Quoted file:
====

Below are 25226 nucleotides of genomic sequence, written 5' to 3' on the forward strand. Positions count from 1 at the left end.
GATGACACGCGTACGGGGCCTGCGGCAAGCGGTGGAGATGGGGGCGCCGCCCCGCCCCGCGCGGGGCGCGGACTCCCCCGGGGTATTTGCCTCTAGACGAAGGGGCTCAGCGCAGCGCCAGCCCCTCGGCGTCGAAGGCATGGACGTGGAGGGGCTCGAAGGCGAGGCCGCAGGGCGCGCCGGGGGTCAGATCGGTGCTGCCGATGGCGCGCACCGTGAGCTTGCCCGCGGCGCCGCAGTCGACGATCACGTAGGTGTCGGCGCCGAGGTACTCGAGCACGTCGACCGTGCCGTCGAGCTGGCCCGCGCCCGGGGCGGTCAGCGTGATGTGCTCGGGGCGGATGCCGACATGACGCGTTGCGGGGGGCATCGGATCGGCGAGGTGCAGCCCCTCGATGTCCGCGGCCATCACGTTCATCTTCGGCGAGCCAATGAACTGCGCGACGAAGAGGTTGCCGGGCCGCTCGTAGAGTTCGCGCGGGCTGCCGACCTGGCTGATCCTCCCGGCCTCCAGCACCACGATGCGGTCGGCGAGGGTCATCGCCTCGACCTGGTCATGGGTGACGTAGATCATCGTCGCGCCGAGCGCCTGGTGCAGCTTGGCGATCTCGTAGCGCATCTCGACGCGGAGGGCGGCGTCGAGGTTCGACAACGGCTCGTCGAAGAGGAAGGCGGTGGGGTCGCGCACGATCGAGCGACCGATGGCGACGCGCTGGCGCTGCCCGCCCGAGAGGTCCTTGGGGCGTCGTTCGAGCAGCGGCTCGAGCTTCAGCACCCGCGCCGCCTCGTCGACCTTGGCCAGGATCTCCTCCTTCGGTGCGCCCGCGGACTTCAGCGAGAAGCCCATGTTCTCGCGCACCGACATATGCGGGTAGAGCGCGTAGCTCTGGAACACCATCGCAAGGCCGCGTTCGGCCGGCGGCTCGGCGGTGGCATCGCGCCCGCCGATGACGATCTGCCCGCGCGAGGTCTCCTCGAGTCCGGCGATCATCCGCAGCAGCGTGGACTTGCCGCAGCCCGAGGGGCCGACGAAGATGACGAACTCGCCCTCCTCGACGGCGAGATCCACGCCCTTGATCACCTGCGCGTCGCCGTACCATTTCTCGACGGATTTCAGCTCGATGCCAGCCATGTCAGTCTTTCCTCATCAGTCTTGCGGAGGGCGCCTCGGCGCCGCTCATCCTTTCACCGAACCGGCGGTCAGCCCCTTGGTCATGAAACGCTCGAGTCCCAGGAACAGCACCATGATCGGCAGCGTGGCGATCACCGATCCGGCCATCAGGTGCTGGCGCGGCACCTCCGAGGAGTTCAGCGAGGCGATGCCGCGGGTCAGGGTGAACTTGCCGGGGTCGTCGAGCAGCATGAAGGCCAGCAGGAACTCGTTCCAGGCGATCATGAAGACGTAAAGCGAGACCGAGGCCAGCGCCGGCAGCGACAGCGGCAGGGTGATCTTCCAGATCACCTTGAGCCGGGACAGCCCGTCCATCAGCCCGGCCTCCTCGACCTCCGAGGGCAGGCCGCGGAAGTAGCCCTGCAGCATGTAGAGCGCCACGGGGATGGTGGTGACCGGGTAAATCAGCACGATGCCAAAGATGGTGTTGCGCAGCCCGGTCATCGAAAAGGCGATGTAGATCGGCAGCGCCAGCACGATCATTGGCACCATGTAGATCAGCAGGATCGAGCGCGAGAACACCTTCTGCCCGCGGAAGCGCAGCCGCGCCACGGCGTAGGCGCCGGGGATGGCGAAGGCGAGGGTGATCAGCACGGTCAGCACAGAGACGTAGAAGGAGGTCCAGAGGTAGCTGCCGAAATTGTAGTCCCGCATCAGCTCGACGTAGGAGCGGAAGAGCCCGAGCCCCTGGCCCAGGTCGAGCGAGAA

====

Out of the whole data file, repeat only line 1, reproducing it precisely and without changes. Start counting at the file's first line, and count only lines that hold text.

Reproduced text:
Below are 25226 nucleotides of genomic sequence, written 5' to 3' on the forward strand. Positions count from 1 at the left end.